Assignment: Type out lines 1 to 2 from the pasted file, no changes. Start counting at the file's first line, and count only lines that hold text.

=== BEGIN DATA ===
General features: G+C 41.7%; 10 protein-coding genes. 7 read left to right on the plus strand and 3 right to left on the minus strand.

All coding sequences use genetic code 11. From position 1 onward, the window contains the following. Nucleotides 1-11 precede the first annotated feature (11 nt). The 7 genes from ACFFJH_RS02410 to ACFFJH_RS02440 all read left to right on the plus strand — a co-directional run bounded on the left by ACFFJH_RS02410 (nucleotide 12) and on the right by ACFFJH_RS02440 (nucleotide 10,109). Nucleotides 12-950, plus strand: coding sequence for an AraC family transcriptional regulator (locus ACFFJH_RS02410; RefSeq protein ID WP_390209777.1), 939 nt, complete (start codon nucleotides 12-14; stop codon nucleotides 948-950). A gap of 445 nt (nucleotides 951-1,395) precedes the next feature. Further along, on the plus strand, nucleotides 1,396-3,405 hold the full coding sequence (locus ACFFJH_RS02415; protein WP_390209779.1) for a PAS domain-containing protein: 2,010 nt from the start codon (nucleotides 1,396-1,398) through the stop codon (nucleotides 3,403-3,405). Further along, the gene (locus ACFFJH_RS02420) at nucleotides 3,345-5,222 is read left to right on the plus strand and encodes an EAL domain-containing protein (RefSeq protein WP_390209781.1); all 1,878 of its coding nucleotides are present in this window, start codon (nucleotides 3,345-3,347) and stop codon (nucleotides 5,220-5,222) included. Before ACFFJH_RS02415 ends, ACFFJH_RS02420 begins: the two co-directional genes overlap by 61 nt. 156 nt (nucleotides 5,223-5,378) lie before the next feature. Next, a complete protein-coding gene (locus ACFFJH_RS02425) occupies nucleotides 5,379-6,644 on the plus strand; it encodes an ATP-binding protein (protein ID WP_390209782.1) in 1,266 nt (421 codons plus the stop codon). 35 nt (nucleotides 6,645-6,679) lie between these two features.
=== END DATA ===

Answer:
General features: G+C 41.7%; 10 protein-coding genes. 7 read left to right on the plus strand and 3 right to left on the minus strand.

All coding sequences use genetic code 11. From position 1 onward, the window contains the following. Nucleotides 1-11 precede the first annotated feature (11 nt). The 7 genes from ACFFJH_RS02410 to ACFFJH_RS02440 all read left to right on the plus strand — a co-directional run bounded on the left by ACFFJH_RS02410 (nucleotide 12) and on the right by ACFFJH_RS02440 (nucleotide 10,109). Nucleotides 12-950, plus strand: coding sequence for an AraC family transcriptional regulator (locus ACFFJH_RS02410; RefSeq protein ID WP_390209777.1), 939 nt, complete (start codon nucleotides 12-14; stop codon nucleotides 948-950). A gap of 445 nt (nucleotides 951-1,395) precedes the next feature. Further along, on the plus strand, nucleotides 1,396-3,405 hold the full coding sequence (locus ACFFJH_RS02415; protein WP_390209779.1) for a PAS domain-containing protein: 2,010 nt from the start codon (nucleotides 1,396-1,398) through the stop codon (nucleotides 3,403-3,405). Further along, the gene (locus ACFFJH_RS02420) at nucleotides 3,345-5,222 is read left to right on the plus strand and encodes an EAL domain-containing protein (RefSeq protein WP_390209781.1); all 1,878 of its coding nucleotides are present in this window, start codon (nucleotides 3,345-3,347) and stop codon (nucleotides 5,220-5,222) included. Before ACFFJH_RS02415 ends, ACFFJH_RS02420 begins: the two co-directional genes overlap by 61 nt. 156 nt (nucleotides 5,223-5,378) lie before the next feature. Next, a complete protein-coding gene (locus ACFFJH_RS02425) occupies nucleotides 5,379-6,644 on the plus strand; it encodes an ATP-binding protein (protein ID WP_390209782.1) in 1,266 nt (421 codons plus the stop codon). 35 nt (nucleotides 6,645-6,679) lie between these two features.